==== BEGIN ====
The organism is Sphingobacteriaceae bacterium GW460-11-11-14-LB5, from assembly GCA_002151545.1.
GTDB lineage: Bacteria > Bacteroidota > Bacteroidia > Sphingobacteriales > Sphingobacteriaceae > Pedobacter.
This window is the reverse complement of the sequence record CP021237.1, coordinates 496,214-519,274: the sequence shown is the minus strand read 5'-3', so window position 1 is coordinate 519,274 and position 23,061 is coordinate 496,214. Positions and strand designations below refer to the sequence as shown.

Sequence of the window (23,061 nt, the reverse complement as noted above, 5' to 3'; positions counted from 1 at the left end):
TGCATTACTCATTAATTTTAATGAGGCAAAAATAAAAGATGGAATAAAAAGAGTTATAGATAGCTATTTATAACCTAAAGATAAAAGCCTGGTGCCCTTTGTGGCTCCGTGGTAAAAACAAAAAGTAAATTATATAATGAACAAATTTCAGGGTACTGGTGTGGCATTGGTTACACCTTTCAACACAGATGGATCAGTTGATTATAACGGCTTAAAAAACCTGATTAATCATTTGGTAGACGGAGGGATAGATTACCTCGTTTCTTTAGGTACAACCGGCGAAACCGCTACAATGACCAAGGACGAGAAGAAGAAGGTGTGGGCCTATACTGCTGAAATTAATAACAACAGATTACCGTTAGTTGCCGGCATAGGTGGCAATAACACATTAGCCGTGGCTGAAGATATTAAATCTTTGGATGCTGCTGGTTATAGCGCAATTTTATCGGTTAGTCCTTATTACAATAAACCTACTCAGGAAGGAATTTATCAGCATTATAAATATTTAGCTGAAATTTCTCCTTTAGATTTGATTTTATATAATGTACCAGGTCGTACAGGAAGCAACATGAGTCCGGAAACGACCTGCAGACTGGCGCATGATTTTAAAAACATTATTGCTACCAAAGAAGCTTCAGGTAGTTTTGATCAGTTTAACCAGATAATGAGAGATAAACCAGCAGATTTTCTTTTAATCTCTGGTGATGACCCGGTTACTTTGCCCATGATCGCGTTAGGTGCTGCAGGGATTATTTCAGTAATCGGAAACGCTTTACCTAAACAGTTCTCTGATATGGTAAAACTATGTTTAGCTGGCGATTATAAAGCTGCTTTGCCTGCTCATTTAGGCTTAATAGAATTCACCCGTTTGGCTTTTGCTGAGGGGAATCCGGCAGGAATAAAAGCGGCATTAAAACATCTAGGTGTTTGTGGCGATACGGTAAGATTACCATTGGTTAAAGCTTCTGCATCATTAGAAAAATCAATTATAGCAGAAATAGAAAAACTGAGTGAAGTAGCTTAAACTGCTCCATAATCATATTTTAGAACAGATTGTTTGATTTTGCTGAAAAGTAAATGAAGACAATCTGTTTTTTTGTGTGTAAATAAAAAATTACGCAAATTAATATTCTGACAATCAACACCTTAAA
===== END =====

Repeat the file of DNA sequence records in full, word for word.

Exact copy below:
The organism is Sphingobacteriaceae bacterium GW460-11-11-14-LB5, from assembly GCA_002151545.1.
GTDB lineage: Bacteria > Bacteroidota > Bacteroidia > Sphingobacteriales > Sphingobacteriaceae > Pedobacter.
This window is the reverse complement of the sequence record CP021237.1, coordinates 496,214-519,274: the sequence shown is the minus strand read 5'-3', so window position 1 is coordinate 519,274 and position 23,061 is coordinate 496,214. Positions and strand designations below refer to the sequence as shown.

Sequence of the window (23,061 nt, the reverse complement as noted above, 5' to 3'; positions counted from 1 at the left end):
TGCATTACTCATTAATTTTAATGAGGCAAAAATAAAAGATGGAATAAAAAGAGTTATAGATAGCTATTTATAACCTAAAGATAAAAGCCTGGTGCCCTTTGTGGCTCCGTGGTAAAAACAAAAAGTAAATTATATAATGAACAAATTTCAGGGTACTGGTGTGGCATTGGTTACACCTTTCAACACAGATGGATCAGTTGATTATAACGGCTTAAAAAACCTGATTAATCATTTGGTAGACGGAGGGATAGATTACCTCGTTTCTTTAGGTACAACCGGCGAAACCGCTACAATGACCAAGGACGAGAAGAAGAAGGTGTGGGCCTATACTGCTGAAATTAATAACAACAGATTACCGTTAGTTGCCGGCATAGGTGGCAATAACACATTAGCCGTGGCTGAAGATATTAAATCTTTGGATGCTGCTGGTTATAGCGCAATTTTATCGGTTAGTCCTTATTACAATAAACCTACTCAGGAAGGAATTTATCAGCATTATAAATATTTAGCTGAAATTTCTCCTTTAGATTTGATTTTATATAATGTACCAGGTCGTACAGGAAGCAACATGAGTCCGGAAACGACCTGCAGACTGGCGCATGATTTTAAAAACATTATTGCTACCAAAGAAGCTTCAGGTAGTTTTGATCAGTTTAACCAGATAATGAGAGATAAACCAGCAGATTTTCTTTTAATCTCTGGTGATGACCCGGTTACTTTGCCCATGATCGCGTTAGGTGCTGCAGGGATTATTTCAGTAATCGGAAACGCTTTACCTAAACAGTTCTCTGATATGGTAAAACTATGTTTAGCTGGCGATTATAAAGCTGCTTTGCCTGCTCATTTAGGCTTAATAGAATTCACCCGTTTGGCTTTTGCTGAGGGGAATCCGGCAGGAATAAAAGCGGCATTAAAACATCTAGGTGTTTGTGGCGATACGGTAAGATTACCATTGGTTAAAGCTTCTGCATCATTAGAAAAATCAATTATAGCAGAAATAGAAAAACTGAGTGAAGTAGCTTAAACTGCTCCATAATCATATTTTAGAACAGATTGTTTGATTTTGCTGAAAAGTAAATGAAGACAATCTGTTTTTTTGTGTGTAAATAAAAAATTACGCAAATTAATATTCTGACAATCAACACCTTAAA